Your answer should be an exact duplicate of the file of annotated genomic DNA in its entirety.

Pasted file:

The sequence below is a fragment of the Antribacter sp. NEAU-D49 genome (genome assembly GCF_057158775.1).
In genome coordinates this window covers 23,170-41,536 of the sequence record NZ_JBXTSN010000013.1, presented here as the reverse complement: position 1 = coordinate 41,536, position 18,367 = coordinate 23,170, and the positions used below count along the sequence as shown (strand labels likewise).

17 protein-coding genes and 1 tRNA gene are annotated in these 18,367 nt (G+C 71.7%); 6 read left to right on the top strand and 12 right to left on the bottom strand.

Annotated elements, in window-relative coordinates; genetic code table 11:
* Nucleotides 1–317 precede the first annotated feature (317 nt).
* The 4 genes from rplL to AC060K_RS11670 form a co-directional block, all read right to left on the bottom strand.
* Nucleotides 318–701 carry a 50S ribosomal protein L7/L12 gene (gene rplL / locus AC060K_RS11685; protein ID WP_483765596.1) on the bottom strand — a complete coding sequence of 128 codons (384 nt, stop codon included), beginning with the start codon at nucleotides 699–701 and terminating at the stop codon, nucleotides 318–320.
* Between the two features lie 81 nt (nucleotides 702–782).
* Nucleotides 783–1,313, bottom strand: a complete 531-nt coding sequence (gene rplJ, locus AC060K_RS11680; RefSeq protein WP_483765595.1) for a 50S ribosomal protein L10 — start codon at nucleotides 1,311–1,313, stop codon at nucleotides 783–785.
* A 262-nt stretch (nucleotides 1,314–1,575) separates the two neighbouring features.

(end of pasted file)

The sequence below is a fragment of the Antribacter sp. NEAU-D49 genome (genome assembly GCF_057158775.1).
In genome coordinates this window covers 23,170-41,536 of the sequence record NZ_JBXTSN010000013.1, presented here as the reverse complement: position 1 = coordinate 41,536, position 18,367 = coordinate 23,170, and the positions used below count along the sequence as shown (strand labels likewise).

17 protein-coding genes and 1 tRNA gene are annotated in these 18,367 nt (G+C 71.7%); 6 read left to right on the top strand and 12 right to left on the bottom strand.

Annotated elements, in window-relative coordinates; genetic code table 11:
* Nucleotides 1–317 precede the first annotated feature (317 nt).
* The 4 genes from rplL to AC060K_RS11670 form a co-directional block, all read right to left on the bottom strand.
* Nucleotides 318–701 carry a 50S ribosomal protein L7/L12 gene (gene rplL / locus AC060K_RS11685; protein ID WP_483765596.1) on the bottom strand — a complete coding sequence of 128 codons (384 nt, stop codon included), beginning with the start codon at nucleotides 699–701 and terminating at the stop codon, nucleotides 318–320.
* Between the two features lie 81 nt (nucleotides 702–782).
* Nucleotides 783–1,313, bottom strand: a complete 531-nt coding sequence (gene rplJ, locus AC060K_RS11680; RefSeq protein WP_483765595.1) for a 50S ribosomal protein L10 — start codon at nucleotides 1,311–1,313, stop codon at nucleotides 783–785.
* A 262-nt stretch (nucleotides 1,314–1,575) separates the two neighbouring features.